Murren said he considered Nicolay a friend as a fellow educator for many years because of her involvement with the SDEA and her legacy of leadership at WHS.

“She and her husband Jerry were both very compassionate with children,” he said. “She is a very good person. Her heart was always open to children.”

He told a story from a time when he was still teaching social studies and coaching at WHS, and students got into a fight in the parking lot. He and another coach began to separate and part the crowd as Nicolay walked out of the building without fear.

“She started barking orders and people started listening,” he said.

Murren also said Nicolay was the one who influenced him to run for and serve on the school board. She also donated to his campaign and the campaign of board member Dawn Marie Johnson.

Mike Flynn (left) laughs as Jan Nicolay tells a story about growing up in the Hilltop neighborhood of Sioux Falls.  The two planned a reunion for the neighbors there in the summer of 2015.Mike Flynn (left) laughs as Jan Nicolay tells a story about growing up in the Hilltop neighborhood of Sioux Falls.  The two planned a reunion for the neighbors there in the summer of 2015.

Mike Flynn (left) laughs as Jan Nicolay tells a story about growing up in the Hilltop neighborhood of Sioux Falls. The two planned a reunion for the neighbors there in the summer of 2015.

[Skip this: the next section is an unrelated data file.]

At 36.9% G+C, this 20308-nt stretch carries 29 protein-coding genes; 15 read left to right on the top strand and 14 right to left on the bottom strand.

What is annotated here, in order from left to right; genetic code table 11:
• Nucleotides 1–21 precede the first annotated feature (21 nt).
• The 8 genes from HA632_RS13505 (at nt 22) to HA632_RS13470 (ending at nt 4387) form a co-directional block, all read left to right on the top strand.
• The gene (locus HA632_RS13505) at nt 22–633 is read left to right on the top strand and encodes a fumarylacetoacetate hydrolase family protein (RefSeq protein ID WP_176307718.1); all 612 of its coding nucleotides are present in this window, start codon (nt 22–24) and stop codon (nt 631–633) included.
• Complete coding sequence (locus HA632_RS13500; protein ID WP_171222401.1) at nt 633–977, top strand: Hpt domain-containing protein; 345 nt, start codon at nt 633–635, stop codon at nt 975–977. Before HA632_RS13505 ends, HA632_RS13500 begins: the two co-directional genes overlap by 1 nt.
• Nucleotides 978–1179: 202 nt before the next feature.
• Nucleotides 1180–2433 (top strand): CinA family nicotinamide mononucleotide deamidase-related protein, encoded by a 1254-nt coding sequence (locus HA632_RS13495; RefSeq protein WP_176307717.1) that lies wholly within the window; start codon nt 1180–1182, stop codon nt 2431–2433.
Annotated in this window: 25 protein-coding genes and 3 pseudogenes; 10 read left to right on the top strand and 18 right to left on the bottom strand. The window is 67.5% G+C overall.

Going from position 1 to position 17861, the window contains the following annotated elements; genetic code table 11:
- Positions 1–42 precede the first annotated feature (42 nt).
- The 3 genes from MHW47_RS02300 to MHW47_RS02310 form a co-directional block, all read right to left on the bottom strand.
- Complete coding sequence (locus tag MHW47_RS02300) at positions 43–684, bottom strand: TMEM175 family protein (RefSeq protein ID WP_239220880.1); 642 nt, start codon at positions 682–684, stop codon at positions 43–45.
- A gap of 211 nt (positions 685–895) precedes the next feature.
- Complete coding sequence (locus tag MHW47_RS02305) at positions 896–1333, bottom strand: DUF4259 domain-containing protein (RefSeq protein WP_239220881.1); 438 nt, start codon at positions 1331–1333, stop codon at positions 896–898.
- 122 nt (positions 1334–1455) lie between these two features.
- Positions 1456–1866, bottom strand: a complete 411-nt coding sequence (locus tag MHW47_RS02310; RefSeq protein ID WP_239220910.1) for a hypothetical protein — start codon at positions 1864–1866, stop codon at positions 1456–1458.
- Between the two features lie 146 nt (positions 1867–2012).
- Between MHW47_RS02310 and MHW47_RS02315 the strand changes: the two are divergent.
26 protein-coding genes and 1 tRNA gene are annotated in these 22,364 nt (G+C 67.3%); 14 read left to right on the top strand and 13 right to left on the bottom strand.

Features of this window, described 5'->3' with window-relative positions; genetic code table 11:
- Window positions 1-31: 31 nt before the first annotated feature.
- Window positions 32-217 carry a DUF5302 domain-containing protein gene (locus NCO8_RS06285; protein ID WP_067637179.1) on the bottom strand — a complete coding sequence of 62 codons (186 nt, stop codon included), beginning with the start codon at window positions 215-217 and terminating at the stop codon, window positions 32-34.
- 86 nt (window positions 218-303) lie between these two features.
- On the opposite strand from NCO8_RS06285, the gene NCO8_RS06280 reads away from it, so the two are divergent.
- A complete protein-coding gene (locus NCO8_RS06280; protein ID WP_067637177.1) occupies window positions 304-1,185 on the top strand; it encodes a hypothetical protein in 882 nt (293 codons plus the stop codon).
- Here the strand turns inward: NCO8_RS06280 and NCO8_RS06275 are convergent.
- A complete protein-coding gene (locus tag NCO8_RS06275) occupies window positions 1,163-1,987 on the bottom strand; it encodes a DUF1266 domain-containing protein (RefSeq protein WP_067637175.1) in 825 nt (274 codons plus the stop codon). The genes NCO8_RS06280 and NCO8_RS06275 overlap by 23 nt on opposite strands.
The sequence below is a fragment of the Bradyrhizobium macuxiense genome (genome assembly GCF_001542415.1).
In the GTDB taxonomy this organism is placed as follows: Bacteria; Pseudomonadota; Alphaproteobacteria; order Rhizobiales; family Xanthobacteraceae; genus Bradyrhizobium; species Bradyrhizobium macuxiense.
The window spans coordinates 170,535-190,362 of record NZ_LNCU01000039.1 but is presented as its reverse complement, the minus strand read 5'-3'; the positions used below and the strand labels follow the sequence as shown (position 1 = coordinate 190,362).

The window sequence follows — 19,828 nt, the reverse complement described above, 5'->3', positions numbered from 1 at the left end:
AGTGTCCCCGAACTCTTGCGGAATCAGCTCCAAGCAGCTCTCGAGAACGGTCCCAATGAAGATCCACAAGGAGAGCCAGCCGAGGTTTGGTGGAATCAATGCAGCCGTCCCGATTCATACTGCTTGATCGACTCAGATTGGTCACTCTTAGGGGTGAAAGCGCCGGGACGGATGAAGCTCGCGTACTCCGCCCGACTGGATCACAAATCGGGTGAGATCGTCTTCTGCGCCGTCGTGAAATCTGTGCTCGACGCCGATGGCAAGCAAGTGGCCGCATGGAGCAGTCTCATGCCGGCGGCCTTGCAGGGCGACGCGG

Rep. Tony Venhuizen (R-Sioux Falls) wrote in his South Dakota Governors blog on Saturday that one of Nicolay’s protégés in the Legislature, former Rep. Jim Putnam (R-Armour), served as Appropriations chairman for 16 years and then became the current Senate guided. Appropriations Chairman Senator Jean Hunhoff (R-Yankton) and former Senator Deb Peters (R-Hartford), who chaired the Senate Appropriations Committee for four years.

Venhuizen said Hunhoff is the longest-serving woman in the history of the state Legislature, and Nicolay, Hunhoff and Peters are the only women to chair the appropriations committee in both chambers of the Legislature.

“She will be missed by many, but her legacy will long be remembered and felt even longer,” Venhuizen wrote about Nicolay.

Even after serving in the legislature, Nicolay remained politically active. She helped open the Outdoor Campus in the summer of 1997 and convinced former Governor Bill Janklow that it belonged in Sioux Falls. South Dakota Searchlight credits her with helping lead efforts to defeat abortion bans in 2006 and 2008, and for meeting early on the latest ballot measure to restore access to abortion.

Her passions included hunting, fishing and riding Harley-Davidson motorcycles. Later in life she continued to teach as a substitute in the Chester area.

Nicolay’s funeral service will be at noon Thursday at the South Dakota State Veterans Cemetery in Sioux Falls, followed by a celebration of life from 2 to 4 p.m. at the Outdoor Campus. According to her obituary, she asked people not to send flowers but to consider donating to the Outdoor Campus, the Promising Futures Fund, the Jerry or Janice Nicolay Scholarship Fund or Ava’s House, where she received hospice care.

This article originally appeared on Sioux Falls Argus Leader: Sioux Falls remembers Jan Nicolay, former Washington High principal